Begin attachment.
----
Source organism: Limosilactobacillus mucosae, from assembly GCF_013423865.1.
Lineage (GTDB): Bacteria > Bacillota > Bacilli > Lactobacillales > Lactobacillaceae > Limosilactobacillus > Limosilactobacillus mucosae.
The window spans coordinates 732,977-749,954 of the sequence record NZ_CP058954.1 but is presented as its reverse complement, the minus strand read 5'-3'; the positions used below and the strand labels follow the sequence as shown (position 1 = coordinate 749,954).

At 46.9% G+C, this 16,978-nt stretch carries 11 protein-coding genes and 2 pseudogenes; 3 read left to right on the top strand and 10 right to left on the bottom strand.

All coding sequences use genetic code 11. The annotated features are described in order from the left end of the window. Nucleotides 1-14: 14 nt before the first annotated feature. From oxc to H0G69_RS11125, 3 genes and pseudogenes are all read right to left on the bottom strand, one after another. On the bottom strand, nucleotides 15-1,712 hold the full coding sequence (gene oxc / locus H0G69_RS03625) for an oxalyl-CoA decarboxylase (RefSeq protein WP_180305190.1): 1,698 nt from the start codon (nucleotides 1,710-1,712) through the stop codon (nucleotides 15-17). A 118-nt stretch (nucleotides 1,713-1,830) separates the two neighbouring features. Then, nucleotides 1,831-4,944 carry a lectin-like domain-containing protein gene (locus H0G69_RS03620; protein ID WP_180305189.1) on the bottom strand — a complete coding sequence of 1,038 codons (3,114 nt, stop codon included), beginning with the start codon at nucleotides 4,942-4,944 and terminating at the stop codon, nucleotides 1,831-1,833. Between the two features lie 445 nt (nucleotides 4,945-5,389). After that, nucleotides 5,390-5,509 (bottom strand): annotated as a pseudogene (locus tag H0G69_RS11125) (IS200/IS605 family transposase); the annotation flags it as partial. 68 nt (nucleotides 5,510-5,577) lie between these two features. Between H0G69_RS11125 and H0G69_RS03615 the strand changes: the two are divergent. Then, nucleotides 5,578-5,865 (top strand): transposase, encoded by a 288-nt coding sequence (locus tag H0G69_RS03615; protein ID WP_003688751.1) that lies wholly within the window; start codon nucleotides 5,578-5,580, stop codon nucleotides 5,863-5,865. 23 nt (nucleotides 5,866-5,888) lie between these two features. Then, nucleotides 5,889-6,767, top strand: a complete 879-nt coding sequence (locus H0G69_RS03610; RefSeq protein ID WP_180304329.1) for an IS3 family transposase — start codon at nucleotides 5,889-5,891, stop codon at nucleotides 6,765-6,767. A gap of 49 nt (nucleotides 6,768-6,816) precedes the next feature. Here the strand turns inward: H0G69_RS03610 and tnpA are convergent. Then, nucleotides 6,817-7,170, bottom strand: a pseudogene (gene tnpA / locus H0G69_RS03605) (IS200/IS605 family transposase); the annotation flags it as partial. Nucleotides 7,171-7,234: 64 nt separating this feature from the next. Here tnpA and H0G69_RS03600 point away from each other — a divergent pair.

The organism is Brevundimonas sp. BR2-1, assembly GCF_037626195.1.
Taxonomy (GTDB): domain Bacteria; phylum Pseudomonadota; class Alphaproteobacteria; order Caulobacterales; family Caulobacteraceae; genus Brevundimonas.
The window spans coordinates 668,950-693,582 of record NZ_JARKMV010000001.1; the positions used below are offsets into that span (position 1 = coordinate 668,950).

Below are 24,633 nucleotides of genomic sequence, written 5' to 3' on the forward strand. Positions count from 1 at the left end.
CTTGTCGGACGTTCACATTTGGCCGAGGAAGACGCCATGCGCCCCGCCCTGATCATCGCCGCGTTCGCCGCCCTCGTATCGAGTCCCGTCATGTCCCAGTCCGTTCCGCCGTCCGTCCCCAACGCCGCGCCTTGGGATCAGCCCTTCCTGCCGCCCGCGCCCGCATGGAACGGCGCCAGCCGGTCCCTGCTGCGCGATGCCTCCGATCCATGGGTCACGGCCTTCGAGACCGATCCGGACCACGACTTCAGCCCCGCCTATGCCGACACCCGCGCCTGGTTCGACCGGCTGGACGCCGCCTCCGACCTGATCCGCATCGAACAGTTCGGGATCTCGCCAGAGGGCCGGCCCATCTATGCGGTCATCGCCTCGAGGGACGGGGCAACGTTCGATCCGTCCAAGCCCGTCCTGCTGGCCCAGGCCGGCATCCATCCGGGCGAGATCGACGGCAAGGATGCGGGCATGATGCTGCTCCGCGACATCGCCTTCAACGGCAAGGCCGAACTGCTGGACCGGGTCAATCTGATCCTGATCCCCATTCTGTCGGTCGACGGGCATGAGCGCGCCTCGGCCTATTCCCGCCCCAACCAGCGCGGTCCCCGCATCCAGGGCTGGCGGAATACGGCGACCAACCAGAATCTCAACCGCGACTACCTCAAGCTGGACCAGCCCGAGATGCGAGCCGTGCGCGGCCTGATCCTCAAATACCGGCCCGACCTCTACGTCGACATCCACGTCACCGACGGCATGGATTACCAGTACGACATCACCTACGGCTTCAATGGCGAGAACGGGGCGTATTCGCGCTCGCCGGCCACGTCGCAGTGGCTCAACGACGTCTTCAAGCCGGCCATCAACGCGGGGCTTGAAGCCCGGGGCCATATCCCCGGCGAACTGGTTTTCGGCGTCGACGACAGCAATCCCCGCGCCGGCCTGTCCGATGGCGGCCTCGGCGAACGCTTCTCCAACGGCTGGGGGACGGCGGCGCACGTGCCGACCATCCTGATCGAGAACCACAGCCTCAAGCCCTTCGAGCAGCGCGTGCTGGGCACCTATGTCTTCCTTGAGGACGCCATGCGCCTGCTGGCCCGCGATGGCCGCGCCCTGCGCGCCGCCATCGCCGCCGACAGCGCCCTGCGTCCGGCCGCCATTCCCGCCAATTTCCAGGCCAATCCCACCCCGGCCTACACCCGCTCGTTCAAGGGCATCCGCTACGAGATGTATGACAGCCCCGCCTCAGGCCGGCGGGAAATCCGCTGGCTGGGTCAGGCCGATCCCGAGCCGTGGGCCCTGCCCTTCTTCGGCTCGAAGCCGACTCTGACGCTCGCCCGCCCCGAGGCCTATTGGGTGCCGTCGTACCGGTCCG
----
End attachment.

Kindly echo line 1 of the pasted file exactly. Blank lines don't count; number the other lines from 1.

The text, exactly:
Source organism: Limosilactobacillus mucosae, from assembly GCF_013423865.1.